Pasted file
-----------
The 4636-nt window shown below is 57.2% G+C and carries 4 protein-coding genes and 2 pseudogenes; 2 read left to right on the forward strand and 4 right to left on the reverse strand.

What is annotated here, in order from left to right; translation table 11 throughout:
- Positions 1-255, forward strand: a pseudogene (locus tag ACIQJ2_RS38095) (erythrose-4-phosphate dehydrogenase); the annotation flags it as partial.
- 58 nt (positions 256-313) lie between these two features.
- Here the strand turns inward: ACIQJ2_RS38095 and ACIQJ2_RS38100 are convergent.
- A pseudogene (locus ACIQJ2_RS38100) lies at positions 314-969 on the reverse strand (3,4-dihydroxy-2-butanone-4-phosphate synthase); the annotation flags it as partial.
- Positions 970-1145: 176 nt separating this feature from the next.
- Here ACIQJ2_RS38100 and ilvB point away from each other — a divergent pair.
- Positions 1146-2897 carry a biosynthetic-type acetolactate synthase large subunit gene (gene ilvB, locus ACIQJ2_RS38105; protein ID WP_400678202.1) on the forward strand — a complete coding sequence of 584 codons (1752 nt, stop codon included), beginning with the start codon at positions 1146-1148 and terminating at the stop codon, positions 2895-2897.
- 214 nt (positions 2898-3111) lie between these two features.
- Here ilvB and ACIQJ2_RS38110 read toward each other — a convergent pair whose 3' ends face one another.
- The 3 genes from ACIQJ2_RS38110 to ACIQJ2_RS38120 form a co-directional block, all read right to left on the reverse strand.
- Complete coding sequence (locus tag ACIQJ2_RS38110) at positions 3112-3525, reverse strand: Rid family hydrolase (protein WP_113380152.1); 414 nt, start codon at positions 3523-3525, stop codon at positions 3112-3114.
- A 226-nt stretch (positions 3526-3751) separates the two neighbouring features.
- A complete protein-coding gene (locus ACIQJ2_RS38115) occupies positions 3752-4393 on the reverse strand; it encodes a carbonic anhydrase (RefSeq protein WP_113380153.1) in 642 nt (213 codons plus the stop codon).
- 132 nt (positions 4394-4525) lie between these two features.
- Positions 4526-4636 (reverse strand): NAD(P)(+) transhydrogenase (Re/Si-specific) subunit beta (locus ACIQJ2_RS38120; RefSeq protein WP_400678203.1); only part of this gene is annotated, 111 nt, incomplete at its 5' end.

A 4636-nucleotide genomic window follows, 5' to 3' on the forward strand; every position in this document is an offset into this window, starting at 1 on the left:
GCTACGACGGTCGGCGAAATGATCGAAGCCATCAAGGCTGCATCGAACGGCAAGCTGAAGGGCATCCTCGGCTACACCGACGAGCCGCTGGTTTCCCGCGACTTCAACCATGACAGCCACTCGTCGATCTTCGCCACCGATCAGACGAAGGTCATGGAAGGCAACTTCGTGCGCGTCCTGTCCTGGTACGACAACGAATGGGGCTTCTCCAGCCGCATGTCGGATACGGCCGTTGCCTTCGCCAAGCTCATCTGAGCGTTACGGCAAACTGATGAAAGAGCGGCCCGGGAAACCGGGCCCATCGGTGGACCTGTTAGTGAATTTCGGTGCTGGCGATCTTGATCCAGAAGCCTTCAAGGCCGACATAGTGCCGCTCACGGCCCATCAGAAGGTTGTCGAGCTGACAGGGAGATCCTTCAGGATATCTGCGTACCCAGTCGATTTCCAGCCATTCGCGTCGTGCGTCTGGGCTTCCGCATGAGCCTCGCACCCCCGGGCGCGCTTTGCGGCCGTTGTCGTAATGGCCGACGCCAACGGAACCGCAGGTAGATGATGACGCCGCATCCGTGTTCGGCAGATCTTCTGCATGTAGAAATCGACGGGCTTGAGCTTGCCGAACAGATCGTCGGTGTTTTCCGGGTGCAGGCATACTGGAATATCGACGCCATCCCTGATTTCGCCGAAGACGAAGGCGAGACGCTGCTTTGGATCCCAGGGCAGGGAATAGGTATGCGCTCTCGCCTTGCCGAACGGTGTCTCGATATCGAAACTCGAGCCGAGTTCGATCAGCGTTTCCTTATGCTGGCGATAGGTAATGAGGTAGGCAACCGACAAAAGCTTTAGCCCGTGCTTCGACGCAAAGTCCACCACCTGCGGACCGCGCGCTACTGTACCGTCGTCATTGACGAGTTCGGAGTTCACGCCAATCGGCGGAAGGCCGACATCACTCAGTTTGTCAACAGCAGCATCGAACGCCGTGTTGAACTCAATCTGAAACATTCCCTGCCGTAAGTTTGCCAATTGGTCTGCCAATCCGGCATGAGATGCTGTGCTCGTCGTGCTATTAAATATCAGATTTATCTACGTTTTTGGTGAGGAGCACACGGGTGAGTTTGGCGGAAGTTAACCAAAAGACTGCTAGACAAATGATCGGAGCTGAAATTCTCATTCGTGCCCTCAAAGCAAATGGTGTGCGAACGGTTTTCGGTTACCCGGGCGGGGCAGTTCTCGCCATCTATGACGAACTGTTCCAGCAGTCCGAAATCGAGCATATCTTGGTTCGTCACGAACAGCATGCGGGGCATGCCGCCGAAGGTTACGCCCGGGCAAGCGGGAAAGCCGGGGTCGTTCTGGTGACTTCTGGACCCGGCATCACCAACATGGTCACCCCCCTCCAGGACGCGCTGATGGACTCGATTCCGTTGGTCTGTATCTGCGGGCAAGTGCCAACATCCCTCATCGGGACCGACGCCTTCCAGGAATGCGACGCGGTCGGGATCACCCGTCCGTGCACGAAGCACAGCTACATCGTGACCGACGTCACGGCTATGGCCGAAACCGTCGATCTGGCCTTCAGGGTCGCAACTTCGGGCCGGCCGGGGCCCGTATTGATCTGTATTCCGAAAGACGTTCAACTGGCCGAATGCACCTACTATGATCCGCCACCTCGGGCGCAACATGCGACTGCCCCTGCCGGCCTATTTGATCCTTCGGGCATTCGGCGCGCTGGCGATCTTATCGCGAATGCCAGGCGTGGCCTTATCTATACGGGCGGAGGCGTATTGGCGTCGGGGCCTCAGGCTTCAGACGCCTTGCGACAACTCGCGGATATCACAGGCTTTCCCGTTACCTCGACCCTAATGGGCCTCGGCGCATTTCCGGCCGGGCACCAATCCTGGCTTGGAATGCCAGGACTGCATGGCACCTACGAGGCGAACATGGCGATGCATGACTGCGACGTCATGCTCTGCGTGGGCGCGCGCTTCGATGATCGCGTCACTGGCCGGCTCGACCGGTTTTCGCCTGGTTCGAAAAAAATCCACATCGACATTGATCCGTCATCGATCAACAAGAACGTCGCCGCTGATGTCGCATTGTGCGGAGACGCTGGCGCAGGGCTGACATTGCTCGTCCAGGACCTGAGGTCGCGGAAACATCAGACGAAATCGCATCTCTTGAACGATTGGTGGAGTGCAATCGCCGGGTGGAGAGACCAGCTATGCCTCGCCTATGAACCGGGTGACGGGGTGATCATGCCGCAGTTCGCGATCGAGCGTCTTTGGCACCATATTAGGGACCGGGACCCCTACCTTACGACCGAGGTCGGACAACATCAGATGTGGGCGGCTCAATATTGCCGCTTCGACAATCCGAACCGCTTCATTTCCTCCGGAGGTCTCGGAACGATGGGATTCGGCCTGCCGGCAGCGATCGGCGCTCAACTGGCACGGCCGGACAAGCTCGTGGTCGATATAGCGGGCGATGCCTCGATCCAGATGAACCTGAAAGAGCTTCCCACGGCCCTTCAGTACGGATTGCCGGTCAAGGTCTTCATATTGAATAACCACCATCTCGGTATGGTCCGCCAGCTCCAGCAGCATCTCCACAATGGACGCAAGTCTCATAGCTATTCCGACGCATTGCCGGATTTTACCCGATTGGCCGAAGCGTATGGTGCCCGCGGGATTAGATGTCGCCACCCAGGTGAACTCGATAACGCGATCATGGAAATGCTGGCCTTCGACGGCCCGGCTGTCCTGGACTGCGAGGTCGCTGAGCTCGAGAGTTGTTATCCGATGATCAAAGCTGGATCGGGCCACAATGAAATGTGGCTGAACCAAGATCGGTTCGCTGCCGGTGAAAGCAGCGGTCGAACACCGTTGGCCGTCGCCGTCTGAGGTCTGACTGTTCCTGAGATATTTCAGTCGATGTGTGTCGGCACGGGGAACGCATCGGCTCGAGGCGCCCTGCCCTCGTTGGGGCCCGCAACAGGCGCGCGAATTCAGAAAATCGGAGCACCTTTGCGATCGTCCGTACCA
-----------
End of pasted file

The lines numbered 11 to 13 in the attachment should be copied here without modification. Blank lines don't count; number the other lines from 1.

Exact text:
- Here ilvB and ACIQJ2_RS38110 read toward each other — a convergent pair whose 3' ends face one another.
- The 3 genes from ACIQJ2_RS38110 to ACIQJ2_RS38120 form a co-directional block, all read right to left on the reverse strand.
- Complete coding sequence (locus tag ACIQJ2_RS38110) at positions 3112-3525, reverse strand: Rid family hydrolase (protein WP_113380152.1); 414 nt, start codon at positions 3523-3525, stop codon at positions 3112-3114.